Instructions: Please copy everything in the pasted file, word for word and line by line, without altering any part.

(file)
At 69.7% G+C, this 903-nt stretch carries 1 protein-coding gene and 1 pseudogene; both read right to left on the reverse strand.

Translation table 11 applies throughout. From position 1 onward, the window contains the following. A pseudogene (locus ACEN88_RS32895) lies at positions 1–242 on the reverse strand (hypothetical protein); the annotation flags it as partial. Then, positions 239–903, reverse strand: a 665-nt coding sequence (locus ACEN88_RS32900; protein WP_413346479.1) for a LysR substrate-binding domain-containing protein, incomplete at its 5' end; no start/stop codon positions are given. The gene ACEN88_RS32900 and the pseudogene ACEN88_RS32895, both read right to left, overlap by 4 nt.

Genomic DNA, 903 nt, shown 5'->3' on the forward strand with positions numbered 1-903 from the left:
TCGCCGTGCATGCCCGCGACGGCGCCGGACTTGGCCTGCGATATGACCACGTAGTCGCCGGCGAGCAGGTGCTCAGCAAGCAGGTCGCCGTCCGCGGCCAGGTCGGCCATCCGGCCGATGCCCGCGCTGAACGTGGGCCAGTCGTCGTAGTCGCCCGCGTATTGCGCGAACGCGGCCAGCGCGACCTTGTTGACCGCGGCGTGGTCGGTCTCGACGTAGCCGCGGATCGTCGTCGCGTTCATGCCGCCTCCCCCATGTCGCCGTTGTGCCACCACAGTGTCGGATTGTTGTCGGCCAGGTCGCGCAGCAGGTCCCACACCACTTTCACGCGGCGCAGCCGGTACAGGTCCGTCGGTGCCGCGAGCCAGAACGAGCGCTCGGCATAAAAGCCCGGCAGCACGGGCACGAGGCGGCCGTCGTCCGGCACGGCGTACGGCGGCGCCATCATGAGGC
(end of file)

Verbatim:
At 69.7% G+C, this 903-nt stretch carries 1 protein-coding gene and 1 pseudogene; both read right to left on the reverse strand.

Translation table 11 applies throughout. From position 1 onward, the window contains the following. A pseudogene (locus ACEN88_RS32895) lies at positions 1–242 on the reverse strand (hypothetical protein); the annotation flags it as partial. Then, positions 239–903, reverse strand: a 665-nt coding sequence (locus ACEN88_RS32900; protein WP_413346479.1) for a LysR substrate-binding domain-containing protein, incomplete at its 5' end; no start/stop codon positions are given. The gene ACEN88_RS32900 and the pseudogene ACEN88_RS32895, both read right to left, overlap by 4 nt.

Genomic DNA, 903 nt, shown 5'->3' on the forward strand with positions numbered 1-903 from the left:
TCGCCGTGCATGCCCGCGACGGCGCCGGACTTGGCCTGCGATATGACCACGTAGTCGCCGGCGAGCAGGTGCTCAGCAAGCAGGTCGCCGTCCGCGGCCAGGTCGGCCATCCGGCCGATGCCCGCGCTGAACGTGGGCCAGTCGTCGTAGTCGCCCGCGTATTGCGCGAACGCGGCCAGCGCGACCTTGTTGACCGCGGCGTGGTCGGTCTCGACGTAGCCGCGGATCGTCGTCGCGTTCATGCCGCCTCCCCCATGTCGCCGTTGTGCCACCACAGTGTCGGATTGTTGTCGGCCAGGTCGCGCAGCAGGTCCCACACCACTTTCACGCGGCGCAGCCGGTACAGGTCCGTCGGTGCCGCGAGCCAGAACGAGCGCTCGGCATAAAAGCCCGGCAGCACGGGCACGAGGCGGCCGTCGTCCGGCACGGCGTACGGCGGCGCCATCATGAGGC